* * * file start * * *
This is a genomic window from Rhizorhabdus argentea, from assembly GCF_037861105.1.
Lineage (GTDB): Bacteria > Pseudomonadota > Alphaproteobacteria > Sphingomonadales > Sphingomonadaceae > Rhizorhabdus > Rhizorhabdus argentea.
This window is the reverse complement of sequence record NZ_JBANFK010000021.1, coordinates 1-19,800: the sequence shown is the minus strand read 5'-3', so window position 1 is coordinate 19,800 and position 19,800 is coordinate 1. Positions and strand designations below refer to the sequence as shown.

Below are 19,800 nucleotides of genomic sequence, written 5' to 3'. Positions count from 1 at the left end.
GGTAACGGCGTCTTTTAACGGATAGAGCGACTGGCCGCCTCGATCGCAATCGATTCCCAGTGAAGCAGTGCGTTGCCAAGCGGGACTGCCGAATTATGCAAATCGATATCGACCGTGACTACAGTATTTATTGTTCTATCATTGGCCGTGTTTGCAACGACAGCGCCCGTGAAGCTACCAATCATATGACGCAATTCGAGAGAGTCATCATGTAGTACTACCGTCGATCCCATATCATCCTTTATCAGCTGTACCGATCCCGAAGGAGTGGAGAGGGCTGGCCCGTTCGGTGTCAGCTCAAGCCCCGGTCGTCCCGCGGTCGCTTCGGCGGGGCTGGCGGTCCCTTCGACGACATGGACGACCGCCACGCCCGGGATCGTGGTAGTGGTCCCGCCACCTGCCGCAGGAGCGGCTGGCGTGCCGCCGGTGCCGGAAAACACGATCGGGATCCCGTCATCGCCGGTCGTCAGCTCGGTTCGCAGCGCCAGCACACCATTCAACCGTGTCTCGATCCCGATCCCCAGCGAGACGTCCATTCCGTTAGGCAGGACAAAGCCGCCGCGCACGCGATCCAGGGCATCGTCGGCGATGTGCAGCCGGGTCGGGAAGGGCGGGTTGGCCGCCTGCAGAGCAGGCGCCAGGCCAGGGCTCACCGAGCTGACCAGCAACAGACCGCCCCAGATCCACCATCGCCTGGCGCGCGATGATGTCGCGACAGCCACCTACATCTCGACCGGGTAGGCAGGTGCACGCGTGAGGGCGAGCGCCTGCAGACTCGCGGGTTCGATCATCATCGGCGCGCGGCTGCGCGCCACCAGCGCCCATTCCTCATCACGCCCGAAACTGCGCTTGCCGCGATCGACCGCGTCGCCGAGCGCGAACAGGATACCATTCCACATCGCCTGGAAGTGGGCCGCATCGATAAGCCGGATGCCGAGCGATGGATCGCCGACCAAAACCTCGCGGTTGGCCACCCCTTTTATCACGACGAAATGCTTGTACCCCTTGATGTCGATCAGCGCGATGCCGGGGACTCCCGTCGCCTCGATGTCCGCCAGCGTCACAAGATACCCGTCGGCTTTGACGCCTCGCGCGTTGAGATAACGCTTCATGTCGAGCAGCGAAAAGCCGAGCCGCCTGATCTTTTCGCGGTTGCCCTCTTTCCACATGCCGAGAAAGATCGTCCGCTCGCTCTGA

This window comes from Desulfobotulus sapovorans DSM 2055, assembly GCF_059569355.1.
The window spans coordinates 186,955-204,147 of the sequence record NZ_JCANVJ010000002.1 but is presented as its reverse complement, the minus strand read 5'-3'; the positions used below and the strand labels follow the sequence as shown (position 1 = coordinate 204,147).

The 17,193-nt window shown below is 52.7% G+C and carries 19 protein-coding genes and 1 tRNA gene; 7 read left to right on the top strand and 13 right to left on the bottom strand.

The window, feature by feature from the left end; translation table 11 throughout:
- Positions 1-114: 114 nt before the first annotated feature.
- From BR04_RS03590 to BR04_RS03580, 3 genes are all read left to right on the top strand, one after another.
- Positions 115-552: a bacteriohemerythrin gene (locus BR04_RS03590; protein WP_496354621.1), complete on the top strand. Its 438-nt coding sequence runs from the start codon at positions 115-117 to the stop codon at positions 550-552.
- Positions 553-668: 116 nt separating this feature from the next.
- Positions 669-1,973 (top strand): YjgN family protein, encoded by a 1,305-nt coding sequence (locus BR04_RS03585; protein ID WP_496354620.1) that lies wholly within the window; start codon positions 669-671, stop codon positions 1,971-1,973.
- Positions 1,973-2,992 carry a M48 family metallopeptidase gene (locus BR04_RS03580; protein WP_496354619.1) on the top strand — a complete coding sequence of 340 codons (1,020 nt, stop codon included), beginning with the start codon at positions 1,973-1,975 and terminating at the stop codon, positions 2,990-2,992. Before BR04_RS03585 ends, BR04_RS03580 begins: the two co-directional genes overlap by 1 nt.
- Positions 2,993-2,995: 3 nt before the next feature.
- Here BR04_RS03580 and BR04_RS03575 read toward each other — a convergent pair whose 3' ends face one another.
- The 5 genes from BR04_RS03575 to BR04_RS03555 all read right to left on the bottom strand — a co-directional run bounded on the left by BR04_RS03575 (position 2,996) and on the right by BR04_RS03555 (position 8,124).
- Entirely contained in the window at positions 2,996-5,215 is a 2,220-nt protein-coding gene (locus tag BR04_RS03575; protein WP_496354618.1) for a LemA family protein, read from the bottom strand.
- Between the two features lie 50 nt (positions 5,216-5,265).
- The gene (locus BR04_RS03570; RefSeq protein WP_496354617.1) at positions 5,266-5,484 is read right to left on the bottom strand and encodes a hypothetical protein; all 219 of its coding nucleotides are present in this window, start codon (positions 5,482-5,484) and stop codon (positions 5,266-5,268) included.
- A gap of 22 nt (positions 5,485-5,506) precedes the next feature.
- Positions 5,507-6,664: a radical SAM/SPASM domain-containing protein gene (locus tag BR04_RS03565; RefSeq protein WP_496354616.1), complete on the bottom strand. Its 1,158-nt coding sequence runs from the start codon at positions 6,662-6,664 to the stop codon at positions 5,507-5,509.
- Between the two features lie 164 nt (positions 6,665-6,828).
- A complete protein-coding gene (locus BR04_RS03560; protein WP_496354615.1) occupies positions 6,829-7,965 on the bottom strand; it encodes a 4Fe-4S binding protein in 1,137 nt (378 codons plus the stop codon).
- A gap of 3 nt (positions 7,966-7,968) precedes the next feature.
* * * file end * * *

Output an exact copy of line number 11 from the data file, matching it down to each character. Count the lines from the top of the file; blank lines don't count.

- From BR04_RS03590 to BR04_RS03580, 3 genes are all read left to right on the top strand, one after another.